Jindal was the third lawmaker on his feet and on the well of the House floor, heaping praise on the Indian-American community. He said he was 'very proud to be the son of Indian immigrants to this country,' and noted that though he was "born and raised in Louisiana, I am very proud of their background."

"Certainly, I think not only my parents but the entire Indian-American community is a great example of living the American dream, and so many stories have been told and there are so many wonderful examples."

"Certainly we can talks in terms of numbers," Jindal said. "We can talks in terms of IIT graduates who are now doing so well in Fortune 500 companies in this country. Certainly we can talk about the academic achievements. We can talk about the contributions to our high-tech industry in this country. We can talk about the contributions in medicine, in small business ownership, and the numbers are phenomenal."

He said the Indian-American community is "one of the most successful, if not the most successful, immigrant group, but I do not think the numbers tell the entire story. I think sometimes we have to look beyond the numbers and hear the personal stories."

Jindal then began to recount the story of his own father, "one of nine children, the first one in his family and the only one to go to high school, much less beyond high school, and I am certainly proud of everything my father has accomplished in this country."

"But it is not just my father, I am very proud of all the different Indian-Americans I have the privilege of meeting who have achieved so much in their respective fields, and again, a wonderful example of the American dream, a wonderful example that in this country we do provide opportunity of one works hard and pursues that education."

Jindal said he now appreciates "more and more what my parents have sacrificed, what they have endured and what they have accomplished. I appreciate more the significance of the accomplishments of the Indian-American community," and acknowledged "some of things we took for granted. I did, anyway, growing up. We did not really realise the significance of those struggles, those sacrifices, and how remarkable have been their collective and individual achievements."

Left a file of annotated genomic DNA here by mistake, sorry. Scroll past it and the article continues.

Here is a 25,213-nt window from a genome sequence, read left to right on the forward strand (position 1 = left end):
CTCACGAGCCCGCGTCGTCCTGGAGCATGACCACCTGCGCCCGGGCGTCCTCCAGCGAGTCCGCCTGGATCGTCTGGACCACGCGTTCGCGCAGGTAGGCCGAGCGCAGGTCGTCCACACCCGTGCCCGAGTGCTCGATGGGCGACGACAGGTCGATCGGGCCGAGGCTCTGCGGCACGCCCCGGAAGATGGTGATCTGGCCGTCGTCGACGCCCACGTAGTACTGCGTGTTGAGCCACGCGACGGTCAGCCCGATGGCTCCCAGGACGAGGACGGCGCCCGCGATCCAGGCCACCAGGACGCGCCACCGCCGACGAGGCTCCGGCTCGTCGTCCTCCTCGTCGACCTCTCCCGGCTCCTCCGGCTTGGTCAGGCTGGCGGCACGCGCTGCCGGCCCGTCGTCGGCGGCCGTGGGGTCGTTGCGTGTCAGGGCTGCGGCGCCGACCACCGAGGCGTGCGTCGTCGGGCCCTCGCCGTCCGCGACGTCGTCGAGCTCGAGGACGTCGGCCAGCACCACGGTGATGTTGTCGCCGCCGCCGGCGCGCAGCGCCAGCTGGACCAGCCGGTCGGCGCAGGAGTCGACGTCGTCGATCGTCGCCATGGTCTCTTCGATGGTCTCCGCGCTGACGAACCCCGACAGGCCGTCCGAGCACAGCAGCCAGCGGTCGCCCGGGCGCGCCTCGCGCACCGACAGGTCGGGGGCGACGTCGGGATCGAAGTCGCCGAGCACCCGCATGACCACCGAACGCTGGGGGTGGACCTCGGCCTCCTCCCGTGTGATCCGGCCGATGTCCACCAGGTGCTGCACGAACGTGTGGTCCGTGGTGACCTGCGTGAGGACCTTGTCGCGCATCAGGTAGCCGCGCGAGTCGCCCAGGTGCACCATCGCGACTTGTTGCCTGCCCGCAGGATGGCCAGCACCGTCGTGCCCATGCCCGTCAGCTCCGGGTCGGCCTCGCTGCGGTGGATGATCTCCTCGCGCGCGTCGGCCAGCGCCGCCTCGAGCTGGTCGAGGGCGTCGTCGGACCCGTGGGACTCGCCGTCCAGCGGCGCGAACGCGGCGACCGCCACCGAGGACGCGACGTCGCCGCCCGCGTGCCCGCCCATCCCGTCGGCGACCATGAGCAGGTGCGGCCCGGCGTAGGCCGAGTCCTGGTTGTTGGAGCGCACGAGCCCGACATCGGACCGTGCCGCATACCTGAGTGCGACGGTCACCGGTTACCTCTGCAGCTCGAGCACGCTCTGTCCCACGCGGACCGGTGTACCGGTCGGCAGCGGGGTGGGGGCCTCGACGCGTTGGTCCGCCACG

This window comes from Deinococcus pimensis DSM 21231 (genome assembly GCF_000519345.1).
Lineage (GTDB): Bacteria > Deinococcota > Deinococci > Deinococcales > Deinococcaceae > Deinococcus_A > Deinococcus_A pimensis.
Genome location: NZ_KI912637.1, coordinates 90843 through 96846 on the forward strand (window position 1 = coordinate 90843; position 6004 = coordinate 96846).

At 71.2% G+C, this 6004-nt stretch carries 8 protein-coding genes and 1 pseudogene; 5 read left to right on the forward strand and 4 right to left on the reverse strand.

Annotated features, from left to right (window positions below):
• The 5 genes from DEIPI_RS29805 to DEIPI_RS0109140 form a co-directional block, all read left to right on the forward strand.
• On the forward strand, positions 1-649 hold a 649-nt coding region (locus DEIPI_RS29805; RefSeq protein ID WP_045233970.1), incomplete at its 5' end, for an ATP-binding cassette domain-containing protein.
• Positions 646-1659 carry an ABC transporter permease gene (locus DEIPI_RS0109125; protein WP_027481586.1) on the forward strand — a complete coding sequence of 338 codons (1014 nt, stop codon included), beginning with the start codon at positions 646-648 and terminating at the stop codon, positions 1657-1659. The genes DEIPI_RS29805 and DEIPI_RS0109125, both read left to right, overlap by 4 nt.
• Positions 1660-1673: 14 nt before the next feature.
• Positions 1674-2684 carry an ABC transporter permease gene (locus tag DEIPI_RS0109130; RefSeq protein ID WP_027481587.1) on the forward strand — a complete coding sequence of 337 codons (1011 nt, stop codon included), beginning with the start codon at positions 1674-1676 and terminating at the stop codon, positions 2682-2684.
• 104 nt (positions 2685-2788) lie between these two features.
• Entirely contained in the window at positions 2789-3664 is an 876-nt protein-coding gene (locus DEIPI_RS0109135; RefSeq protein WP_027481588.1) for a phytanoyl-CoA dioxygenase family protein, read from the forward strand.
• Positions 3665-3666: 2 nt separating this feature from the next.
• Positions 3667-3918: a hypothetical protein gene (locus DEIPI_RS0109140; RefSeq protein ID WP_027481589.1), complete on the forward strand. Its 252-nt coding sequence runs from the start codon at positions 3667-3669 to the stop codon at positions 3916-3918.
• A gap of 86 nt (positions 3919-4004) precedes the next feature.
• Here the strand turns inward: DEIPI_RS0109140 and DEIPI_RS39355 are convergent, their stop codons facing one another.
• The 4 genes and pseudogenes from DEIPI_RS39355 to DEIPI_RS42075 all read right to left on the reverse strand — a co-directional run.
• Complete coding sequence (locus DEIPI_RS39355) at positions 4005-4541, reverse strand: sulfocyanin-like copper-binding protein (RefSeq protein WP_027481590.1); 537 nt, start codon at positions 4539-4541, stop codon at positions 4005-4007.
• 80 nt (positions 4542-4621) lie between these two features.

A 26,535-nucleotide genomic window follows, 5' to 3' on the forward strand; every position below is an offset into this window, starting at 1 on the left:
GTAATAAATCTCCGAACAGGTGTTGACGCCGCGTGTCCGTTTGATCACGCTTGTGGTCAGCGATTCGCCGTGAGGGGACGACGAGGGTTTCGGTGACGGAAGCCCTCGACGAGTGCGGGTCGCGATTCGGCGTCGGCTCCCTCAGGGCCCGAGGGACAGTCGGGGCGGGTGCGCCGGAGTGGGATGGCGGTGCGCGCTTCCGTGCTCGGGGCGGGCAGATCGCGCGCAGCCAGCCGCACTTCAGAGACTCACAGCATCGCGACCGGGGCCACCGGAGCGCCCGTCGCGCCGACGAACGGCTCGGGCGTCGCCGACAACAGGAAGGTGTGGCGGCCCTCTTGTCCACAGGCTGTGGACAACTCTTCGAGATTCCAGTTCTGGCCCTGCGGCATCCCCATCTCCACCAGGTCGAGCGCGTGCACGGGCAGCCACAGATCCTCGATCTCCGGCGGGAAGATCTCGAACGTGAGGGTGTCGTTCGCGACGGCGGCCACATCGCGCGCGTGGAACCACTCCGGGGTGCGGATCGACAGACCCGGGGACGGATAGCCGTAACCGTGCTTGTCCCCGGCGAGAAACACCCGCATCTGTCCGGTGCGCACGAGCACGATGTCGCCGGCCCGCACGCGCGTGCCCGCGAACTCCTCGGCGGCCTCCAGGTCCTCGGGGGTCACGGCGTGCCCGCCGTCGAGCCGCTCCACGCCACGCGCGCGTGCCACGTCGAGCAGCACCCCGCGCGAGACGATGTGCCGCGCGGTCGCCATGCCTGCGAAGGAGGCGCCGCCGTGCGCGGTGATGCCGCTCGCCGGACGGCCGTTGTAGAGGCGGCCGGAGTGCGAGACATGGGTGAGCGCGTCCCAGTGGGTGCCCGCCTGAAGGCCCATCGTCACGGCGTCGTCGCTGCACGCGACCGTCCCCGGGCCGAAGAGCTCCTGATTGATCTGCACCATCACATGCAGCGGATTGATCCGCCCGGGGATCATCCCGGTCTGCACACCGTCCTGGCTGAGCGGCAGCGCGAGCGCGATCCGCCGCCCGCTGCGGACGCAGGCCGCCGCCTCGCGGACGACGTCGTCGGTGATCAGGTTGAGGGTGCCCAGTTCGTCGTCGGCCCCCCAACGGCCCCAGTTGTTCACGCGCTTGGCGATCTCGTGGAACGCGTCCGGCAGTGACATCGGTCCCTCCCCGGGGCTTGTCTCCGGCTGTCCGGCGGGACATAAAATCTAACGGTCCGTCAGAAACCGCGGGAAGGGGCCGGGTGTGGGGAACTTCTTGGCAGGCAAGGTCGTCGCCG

He pointed out that in his state, "Indian-American physicians serve some of the neediest areas, allow emergency rooms to stay open, provide primary care to those who would not otherwise have access to care."

Jindal, who also spoke for the longest time on the floor, noted that there were more than a couple of hundred thousand Indian-American working in Silicon Valley and several hundred heading up companies there and also 'responsible for 15 per cent of the high tech start-ups in the area."

"In my home district," he said, "Indian-Americans own businesses in the largest cities to the smallest communities -- the most rural parts of my state -- employing thousands of my constituents."

In thanking Davis for authoring the resolution and his colleagues for co-sponsoring it, Jindal said, "I am very proud to not only co-sponsor the resolution but to be part of a community that is so grateful and has done so much to contribute to this country."

Representative Robert Menendez, New Jersey Democrat, said every day Indian-Americans "show their dedication not only to improving the economy and the competitiveness of this country, but in advancing a positive relationship between the United States and India."

He said the resolution "presents us with an opportunity to thank those who have made such an important impact on our society. Indian-Americans have created thousands of jobs in the US and hold senior positions at Fortune 500 companies, national labs, universities, and venture capital firms."

"And through their work as economists, researchers, educators, and social and political leaders, they have ensured that their extraordinary commitment will benefit not only this generation, but the next, as well," Menendez said.